Radical History Review
Issue 109 (Winter 2011)
I have lost count of the number of times I have seen Garrett Hardin’s classic article, “The Tragedy of the Commons,” cited as an irrefutable argument for the superior efficiency of private property rights with respect to land and resource uses and, therefore, as an irrefutable justification for privatization.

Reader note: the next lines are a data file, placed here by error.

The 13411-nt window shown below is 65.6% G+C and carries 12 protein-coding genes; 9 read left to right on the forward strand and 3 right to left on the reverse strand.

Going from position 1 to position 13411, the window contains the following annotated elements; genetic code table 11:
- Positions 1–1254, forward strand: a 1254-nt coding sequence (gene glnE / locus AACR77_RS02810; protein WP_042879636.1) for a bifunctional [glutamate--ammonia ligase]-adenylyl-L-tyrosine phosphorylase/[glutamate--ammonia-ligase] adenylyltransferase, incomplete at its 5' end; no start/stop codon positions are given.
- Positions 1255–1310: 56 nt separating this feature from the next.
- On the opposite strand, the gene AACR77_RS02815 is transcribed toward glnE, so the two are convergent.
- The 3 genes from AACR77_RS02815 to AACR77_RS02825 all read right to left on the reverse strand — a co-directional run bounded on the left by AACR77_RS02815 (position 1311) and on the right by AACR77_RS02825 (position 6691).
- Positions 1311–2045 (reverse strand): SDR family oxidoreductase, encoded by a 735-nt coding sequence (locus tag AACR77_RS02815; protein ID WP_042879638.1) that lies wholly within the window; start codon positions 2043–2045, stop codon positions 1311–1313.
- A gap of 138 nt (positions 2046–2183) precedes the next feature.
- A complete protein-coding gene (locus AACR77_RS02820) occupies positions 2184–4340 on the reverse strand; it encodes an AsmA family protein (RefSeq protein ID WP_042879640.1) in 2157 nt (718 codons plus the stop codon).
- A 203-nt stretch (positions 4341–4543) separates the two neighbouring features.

... thinking about the com- mons itself has been enclosed all too often in a far too narrow set of presumptions, largely driven by the example of the land enclosures that occurred in Britain from the sixteenth century onward. As a result, thinking has often polarized between private- property solutions or authoritarian state intervention. From a political per- spective, the whole issue has been clouded over by a gut reaction either for or against enclosure, typically laced with hefty doses of nostalgia for a once- upon- a- time, supposedly moral economy of common action.